In the past few months I have read a lot of negative comments and opinions on Northwest Biotherapeutics (NASDAQ:NWBO) regarding their company history, data, CEO and the potentially ground breaking new product DCVax -L. One particular article where one author, Adam Fuerstein, was particularly critical of the data from NWBO's DCVax-L Phase II results, claiming that "Northwest Bio has the chutzpah to claim the benefit conjured up in this ginned-up survival analysis is statistically significant." As such, I decided to pull out the old Statistical handbook, and delve into this a bit more.

First off I used the data provided on the recent company presentation on the Phase II results for 20 patients using DCVax -L compared to 119 patients using the Standard of Care (SOC) for treating Gliobastoma Multiforme (GBM). Now here is where much of the criticism begins in that there is no control to properly compare the DCVax treatments with. Furthermore, Adam F. criticizes that comparing the DCVax results to a different sample set is a "grinned up ... analysis". Well, one rather intuitive statistician, Frank Wilcoxon would vehemently argue that fact, mainly because he developed a method to compare two independent populations, the Wilcoxon Rank Sum Test. More importantly, it was used for Non-normal Distributions, which is exactly what we see with both the 119 SOC treated patients as well as the 20 DCVax-L treated patients. So let's start at the beginning, with the data:

From this graph, we have all data points, (and yes it took me a long time to interpolate all these values). From both sets of data we get mean (average) values for both populations (Surviving DCVax patients were given the final survival rate of ~123.48 months to be conservative).

μ_{SOC} = 24.33 months, σ_{DCV} = 18.15, n_{soc} = 119 patients

μ_{DCVax} = 47.63 months, σ_{DCV} = 35.13, n_{DCV} = 20 patients

The difference between the median values listed on the graph and the mean values calculated above is that the mean is the average, where the median value is the middle survival length, M_{SOC} =17 and M_{DCV} = 36.4 months. The average survival rates are actually greater than the median values, which also provides a good indication that the distribution is not normal. Another side note of information, is that the National Brain Tumor Society states a median survival rate of ~15 months; 2 months less than the data provided for the comparison SOC treated patients (which adds more conservatism to NWBO's comparison case). So now, let's prove that these populations are not normally distributed by taking the frequency of the data to produce a Histogram of the Standard of Care data below.

As we can see from the histogram, the mound is concentrated between 7 to 13 months, with a long tail of values in the upper region. We know this is the case for the DCVax patients as well, with patients still living. More so this is commonly observed on distributions for treatment and reaction studies. Now we must use a nonparametric test to compare these two samples, so we will use the famous Wilcoxon Rank Sum Test (famous in terms of Statisticians).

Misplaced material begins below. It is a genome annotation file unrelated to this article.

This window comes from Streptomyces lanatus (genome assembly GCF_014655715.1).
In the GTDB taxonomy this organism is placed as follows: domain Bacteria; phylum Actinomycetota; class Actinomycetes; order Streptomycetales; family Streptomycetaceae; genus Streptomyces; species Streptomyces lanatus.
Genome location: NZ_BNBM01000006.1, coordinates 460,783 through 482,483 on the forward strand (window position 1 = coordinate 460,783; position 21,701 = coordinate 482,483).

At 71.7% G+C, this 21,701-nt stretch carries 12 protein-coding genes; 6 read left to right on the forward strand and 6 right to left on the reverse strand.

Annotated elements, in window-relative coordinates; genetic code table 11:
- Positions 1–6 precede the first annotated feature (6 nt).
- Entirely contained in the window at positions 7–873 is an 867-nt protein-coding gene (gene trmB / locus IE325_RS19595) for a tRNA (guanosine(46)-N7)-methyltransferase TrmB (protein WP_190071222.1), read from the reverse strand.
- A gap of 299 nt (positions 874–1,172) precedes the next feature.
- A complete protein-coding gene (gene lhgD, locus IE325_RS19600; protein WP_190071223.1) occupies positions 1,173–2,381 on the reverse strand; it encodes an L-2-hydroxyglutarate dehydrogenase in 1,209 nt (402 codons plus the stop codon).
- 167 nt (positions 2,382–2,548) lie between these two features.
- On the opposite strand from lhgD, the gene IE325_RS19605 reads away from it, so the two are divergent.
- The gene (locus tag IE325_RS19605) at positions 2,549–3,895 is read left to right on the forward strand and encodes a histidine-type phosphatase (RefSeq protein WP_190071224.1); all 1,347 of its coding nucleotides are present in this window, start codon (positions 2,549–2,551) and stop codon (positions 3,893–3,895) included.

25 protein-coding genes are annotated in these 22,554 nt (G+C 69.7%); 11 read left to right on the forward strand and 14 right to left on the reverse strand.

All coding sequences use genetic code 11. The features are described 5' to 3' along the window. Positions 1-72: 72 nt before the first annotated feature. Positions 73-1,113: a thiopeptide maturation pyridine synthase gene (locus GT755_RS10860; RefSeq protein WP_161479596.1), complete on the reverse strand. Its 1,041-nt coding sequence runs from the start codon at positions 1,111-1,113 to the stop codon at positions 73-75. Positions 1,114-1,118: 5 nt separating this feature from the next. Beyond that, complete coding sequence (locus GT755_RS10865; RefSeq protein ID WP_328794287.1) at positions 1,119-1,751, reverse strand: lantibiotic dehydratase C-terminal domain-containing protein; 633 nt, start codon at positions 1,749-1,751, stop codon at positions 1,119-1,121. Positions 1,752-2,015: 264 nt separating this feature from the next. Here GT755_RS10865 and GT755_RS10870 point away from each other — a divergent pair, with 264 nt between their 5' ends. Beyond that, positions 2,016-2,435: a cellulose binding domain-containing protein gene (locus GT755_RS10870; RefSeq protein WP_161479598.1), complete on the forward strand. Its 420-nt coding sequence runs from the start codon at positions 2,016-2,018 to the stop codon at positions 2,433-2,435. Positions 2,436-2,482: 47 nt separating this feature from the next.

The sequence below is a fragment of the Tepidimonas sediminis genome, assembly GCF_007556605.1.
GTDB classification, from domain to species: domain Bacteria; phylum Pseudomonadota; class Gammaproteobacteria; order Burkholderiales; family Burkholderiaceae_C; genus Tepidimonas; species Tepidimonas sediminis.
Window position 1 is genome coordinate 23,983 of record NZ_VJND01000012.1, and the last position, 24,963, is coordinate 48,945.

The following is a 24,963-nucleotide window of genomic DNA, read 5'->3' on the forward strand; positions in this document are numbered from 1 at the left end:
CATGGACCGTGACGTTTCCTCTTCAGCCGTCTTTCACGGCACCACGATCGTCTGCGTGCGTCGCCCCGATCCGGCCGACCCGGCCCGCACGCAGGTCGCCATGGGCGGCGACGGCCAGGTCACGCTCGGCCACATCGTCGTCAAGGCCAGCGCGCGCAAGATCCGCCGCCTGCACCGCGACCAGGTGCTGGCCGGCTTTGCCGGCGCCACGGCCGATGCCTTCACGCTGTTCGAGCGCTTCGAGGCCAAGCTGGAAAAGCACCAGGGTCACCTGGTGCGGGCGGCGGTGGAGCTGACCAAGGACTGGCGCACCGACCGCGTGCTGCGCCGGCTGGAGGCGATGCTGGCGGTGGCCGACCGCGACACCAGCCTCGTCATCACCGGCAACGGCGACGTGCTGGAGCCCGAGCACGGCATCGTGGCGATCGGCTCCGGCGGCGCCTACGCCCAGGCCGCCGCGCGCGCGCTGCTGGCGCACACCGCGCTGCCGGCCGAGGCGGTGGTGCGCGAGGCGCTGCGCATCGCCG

As such, a nonparametric statistical test must be used to evaluate and compare these two populations. The Wilcoxon Rank Sum Test for Large populations (n1 > 10, n2 > 10) would provide a robust method to compare these two mean values.

Setting up the hypothesis test we get:

One-Tailed Test

H_{o}: D_{1} & D_{2} are identical

H_{a}: D_{1} is shifted to the right of D_{2}

Where D_{1} and D_{2} are the DCVax Treated and Standard of Care Distributions respectively.

Ranking each of the samples of both sample sets and summing the rankings of each set, we get the following:

T_{1} = 1964 = Summed Rank for DCVax Samples

T_{2} = 7766 = Summed Rank for Standard of Care Samples

Now since n_{1} > 10 and n_{2} > 10, we are able to use the Wilcoxon rank sum test using the Z-Test and the normal distribution probabilities.

We use the following equation for the test statistic:

Test Statistic z =

Now we can solve for the probability that these two distributions and ultimately their mean values are the same, by converting the Z-value of 3.3846 into a p-value of 0.000356. What does this mean in Adam F. terms? It means that there is a probability of 0.0356% that the 20 patients that received the DCVax vaccine had no increased survival due to the vaccine, that it was just amazing luck, or NWBO was able to pick 20 of the right patients. More so, it would be difficult for NWBO to choose the youngest patients (as Adam F. alleges) as the average age of a GBM patient is 64 years old.

As you can see in the graph that NWBO provided, the p value is 0.0003 rather than the 0.000356 which I calculated, however, I used several conservative assumptions such as the living DCVax survival rates which would easily account of 0.000056 difference. Furthermore this calculation does reproduce the statistical significance of NWBO's Phase II results comparison in layman's terms and provides some more insurance that, as opposed to said author's distrust of this company, the statistical analysis of this data was not grinned up, and pulled out of the air, kind of like many of the accusations certain authors like to produce. Most Phase II trials hope to achieve p values of 0.05 or less, providing enough confidence for further Phase III studies. However, with a p-value as low as 0.000356, DCVax-L is providing some truly significant results. Couple this with the fact that they are in the midst of a Phase III trial, with production facilities in both Europe and in North America, the company seems poised to do what very little Biotechnology companies do, succeed.

**Disclosure: **I am long NWBO. I wrote this article myself, and it expresses my own opinions. I am not receiving compensation for it. I have no business relationship with any company whose stock is mentioned in this article.